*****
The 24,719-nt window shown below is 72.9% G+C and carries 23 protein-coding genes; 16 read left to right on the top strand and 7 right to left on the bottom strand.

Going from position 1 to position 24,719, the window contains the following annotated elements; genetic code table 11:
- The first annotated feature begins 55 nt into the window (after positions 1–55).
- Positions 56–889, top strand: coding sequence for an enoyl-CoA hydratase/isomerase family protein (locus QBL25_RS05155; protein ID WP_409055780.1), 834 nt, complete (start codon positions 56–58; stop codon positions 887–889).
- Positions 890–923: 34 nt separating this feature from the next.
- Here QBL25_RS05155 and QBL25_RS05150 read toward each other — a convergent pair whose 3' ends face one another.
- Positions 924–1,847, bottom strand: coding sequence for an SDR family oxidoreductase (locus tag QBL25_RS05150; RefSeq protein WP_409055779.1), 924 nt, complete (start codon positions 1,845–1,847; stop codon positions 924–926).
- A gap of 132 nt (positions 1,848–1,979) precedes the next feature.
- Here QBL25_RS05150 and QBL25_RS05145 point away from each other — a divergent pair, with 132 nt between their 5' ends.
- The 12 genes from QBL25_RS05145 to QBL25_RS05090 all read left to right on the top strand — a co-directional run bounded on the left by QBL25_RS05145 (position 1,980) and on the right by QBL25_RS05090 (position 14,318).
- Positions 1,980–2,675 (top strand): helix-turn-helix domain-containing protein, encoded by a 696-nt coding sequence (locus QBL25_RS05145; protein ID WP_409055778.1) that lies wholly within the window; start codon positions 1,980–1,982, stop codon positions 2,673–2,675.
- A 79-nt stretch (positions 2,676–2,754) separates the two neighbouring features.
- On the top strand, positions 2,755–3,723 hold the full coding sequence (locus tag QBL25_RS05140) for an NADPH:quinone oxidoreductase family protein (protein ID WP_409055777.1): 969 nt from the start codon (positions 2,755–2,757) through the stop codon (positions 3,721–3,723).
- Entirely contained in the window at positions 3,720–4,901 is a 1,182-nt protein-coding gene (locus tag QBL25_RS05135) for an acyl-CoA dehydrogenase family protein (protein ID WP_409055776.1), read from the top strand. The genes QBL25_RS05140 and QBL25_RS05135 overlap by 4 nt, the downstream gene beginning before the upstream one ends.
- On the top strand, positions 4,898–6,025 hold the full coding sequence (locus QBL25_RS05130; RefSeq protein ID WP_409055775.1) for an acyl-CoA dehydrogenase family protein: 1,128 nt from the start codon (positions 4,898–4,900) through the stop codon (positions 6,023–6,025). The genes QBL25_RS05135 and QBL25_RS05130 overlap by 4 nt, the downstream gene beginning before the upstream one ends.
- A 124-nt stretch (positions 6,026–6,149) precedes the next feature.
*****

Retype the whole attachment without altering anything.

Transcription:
The 24,719-nt window shown below is 72.9% G+C and carries 23 protein-coding genes; 16 read left to right on the top strand and 7 right to left on the bottom strand.

Going from position 1 to position 24,719, the window contains the following annotated elements; genetic code table 11:
- The first annotated feature begins 55 nt into the window (after positions 1–55).
- Positions 56–889, top strand: coding sequence for an enoyl-CoA hydratase/isomerase family protein (locus QBL25_RS05155; protein ID WP_409055780.1), 834 nt, complete (start codon positions 56–58; stop codon positions 887–889).
- Positions 890–923: 34 nt separating this feature from the next.
- Here QBL25_RS05155 and QBL25_RS05150 read toward each other — a convergent pair whose 3' ends face one another.
- Positions 924–1,847, bottom strand: coding sequence for an SDR family oxidoreductase (locus tag QBL25_RS05150; RefSeq protein WP_409055779.1), 924 nt, complete (start codon positions 1,845–1,847; stop codon positions 924–926).
- A gap of 132 nt (positions 1,848–1,979) precedes the next feature.
- Here QBL25_RS05150 and QBL25_RS05145 point away from each other — a divergent pair, with 132 nt between their 5' ends.
- The 12 genes from QBL25_RS05145 to QBL25_RS05090 all read left to right on the top strand — a co-directional run bounded on the left by QBL25_RS05145 (position 1,980) and on the right by QBL25_RS05090 (position 14,318).
- Positions 1,980–2,675 (top strand): helix-turn-helix domain-containing protein, encoded by a 696-nt coding sequence (locus QBL25_RS05145; protein ID WP_409055778.1) that lies wholly within the window; start codon positions 1,980–1,982, stop codon positions 2,673–2,675.
- A 79-nt stretch (positions 2,676–2,754) separates the two neighbouring features.
- On the top strand, positions 2,755–3,723 hold the full coding sequence (locus tag QBL25_RS05140) for an NADPH:quinone oxidoreductase family protein (protein ID WP_409055777.1): 969 nt from the start codon (positions 2,755–2,757) through the stop codon (positions 3,721–3,723).
- Entirely contained in the window at positions 3,720–4,901 is a 1,182-nt protein-coding gene (locus tag QBL25_RS05135) for an acyl-CoA dehydrogenase family protein (protein ID WP_409055776.1), read from the top strand. The genes QBL25_RS05140 and QBL25_RS05135 overlap by 4 nt, the downstream gene beginning before the upstream one ends.
- On the top strand, positions 4,898–6,025 hold the full coding sequence (locus QBL25_RS05130; RefSeq protein ID WP_409055775.1) for an acyl-CoA dehydrogenase family protein: 1,128 nt from the start codon (positions 4,898–4,900) through the stop codon (positions 6,023–6,025). The genes QBL25_RS05135 and QBL25_RS05130 overlap by 4 nt, the downstream gene beginning before the upstream one ends.
- A 124-nt stretch (positions 6,026–6,149) precedes the next feature.